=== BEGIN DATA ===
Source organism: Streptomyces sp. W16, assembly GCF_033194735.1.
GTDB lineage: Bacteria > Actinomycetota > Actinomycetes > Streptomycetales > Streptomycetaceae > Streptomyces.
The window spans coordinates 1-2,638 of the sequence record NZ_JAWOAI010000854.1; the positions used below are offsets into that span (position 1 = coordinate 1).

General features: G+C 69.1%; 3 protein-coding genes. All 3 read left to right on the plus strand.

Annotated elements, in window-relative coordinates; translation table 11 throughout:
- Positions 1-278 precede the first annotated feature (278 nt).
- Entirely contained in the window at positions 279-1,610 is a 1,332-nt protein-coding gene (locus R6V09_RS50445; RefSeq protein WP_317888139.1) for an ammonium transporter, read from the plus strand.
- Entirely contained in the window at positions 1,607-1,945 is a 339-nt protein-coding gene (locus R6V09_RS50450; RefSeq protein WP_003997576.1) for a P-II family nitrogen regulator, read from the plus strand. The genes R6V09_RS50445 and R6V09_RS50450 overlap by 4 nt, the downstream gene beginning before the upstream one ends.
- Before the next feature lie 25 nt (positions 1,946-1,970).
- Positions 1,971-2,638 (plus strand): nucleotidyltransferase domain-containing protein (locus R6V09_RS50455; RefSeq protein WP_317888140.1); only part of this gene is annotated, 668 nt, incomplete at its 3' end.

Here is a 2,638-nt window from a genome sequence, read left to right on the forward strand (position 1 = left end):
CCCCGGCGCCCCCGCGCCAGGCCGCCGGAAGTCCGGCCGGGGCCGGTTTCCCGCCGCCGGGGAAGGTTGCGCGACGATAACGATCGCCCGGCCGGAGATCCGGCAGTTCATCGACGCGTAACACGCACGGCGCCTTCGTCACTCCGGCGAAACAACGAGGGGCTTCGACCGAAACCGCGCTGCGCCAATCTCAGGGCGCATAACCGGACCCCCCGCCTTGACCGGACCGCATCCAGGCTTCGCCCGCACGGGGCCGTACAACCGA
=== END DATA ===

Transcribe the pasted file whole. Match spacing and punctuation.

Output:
Source organism: Streptomyces sp. W16, assembly GCF_033194735.1.
GTDB lineage: Bacteria > Actinomycetota > Actinomycetes > Streptomycetales > Streptomycetaceae > Streptomyces.
The window spans coordinates 1-2,638 of the sequence record NZ_JAWOAI010000854.1; the positions used below are offsets into that span (position 1 = coordinate 1).

General features: G+C 69.1%; 3 protein-coding genes. All 3 read left to right on the plus strand.

Annotated elements, in window-relative coordinates; translation table 11 throughout:
- Positions 1-278 precede the first annotated feature (278 nt).
- Entirely contained in the window at positions 279-1,610 is a 1,332-nt protein-coding gene (locus R6V09_RS50445; RefSeq protein WP_317888139.1) for an ammonium transporter, read from the plus strand.
- Entirely contained in the window at positions 1,607-1,945 is a 339-nt protein-coding gene (locus R6V09_RS50450; RefSeq protein WP_003997576.1) for a P-II family nitrogen regulator, read from the plus strand. The genes R6V09_RS50445 and R6V09_RS50450 overlap by 4 nt, the downstream gene beginning before the upstream one ends.
- Before the next feature lie 25 nt (positions 1,946-1,970).
- Positions 1,971-2,638 (plus strand): nucleotidyltransferase domain-containing protein (locus R6V09_RS50455; RefSeq protein WP_317888140.1); only part of this gene is annotated, 668 nt, incomplete at its 3' end.

Here is a 2,638-nt window from a genome sequence, read left to right on the forward strand (position 1 = left end):
CCCCGGCGCCCCCGCGCCAGGCCGCCGGAAGTCCGGCCGGGGCCGGTTTCCCGCCGCCGGGGAAGGTTGCGCGACGATAACGATCGCCCGGCCGGAGATCCGGCAGTTCATCGACGCGTAACACGCACGGCGCCTTCGTCACTCCGGCGAAACAACGAGGGGCTTCGACCGAAACCGCGCTGCGCCAATCTCAGGGCGCATAACCGGACCCCCCGCCTTGACCGGACCGCATCCAGGCTTCGCCCGCACGGGGCCGTACAACCGA